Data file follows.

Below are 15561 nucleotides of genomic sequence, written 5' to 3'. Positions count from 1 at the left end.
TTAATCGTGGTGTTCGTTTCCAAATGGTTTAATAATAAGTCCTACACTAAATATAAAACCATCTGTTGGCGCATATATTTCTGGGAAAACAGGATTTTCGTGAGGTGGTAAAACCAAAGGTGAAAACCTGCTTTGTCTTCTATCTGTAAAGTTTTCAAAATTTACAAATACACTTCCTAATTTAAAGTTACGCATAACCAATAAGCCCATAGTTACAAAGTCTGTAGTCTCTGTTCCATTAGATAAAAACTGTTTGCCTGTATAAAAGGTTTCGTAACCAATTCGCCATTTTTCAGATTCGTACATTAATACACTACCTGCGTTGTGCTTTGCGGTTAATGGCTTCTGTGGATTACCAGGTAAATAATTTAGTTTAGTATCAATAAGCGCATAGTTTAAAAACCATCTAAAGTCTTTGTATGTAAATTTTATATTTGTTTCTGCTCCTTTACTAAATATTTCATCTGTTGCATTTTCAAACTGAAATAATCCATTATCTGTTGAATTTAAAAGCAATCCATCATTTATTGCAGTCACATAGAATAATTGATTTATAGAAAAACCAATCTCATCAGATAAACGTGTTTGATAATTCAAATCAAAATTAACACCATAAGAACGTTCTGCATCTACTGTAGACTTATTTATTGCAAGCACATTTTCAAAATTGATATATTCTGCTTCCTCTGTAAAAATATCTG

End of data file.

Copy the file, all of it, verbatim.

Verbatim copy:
Below are 15561 nucleotides of genomic sequence, written 5' to 3'. Positions count from 1 at the left end.
TTAATCGTGGTGTTCGTTTCCAAATGGTTTAATAATAAGTCCTACACTAAATATAAAACCATCTGTTGGCGCATATATTTCTGGGAAAACAGGATTTTCGTGAGGTGGTAAAACCAAAGGTGAAAACCTGCTTTGTCTTCTATCTGTAAAGTTTTCAAAATTTACAAATACACTTCCTAATTTAAAGTTACGCATAACCAATAAGCCCATAGTTACAAAGTCTGTAGTCTCTGTTCCATTAGATAAAAACTGTTTGCCTGTATAAAAGGTTTCGTAACCAATTCGCCATTTTTCAGATTCGTACATTAATACACTACCTGCGTTGTGCTTTGCGGTTAATGGCTTCTGTGGATTACCAGGTAAATAATTTAGTTTAGTATCAATAAGCGCATAGTTTAAAAACCATCTAAAGTCTTTGTATGTAAATTTTATATTTGTTTCTGCTCCTTTACTAAATATTTCATCTGTTGCATTTTCAAACTGAAATAATCCATTATCTGTTGAATTTAAAAGCAATCCATCATTTATTGCAGTCACATAGAATAATTGATTTATAGAAAAACCAATCTCATCAGATAAACGTGTTTGATAATTCAAATCAAAATTAACACCATAAGAACGTTCTGCATCTACTGTAGACTTATTTATTGCAAGCACATTTTCAAAATTGATATATTCTGCTTCCTCTGTAAAAATATCTG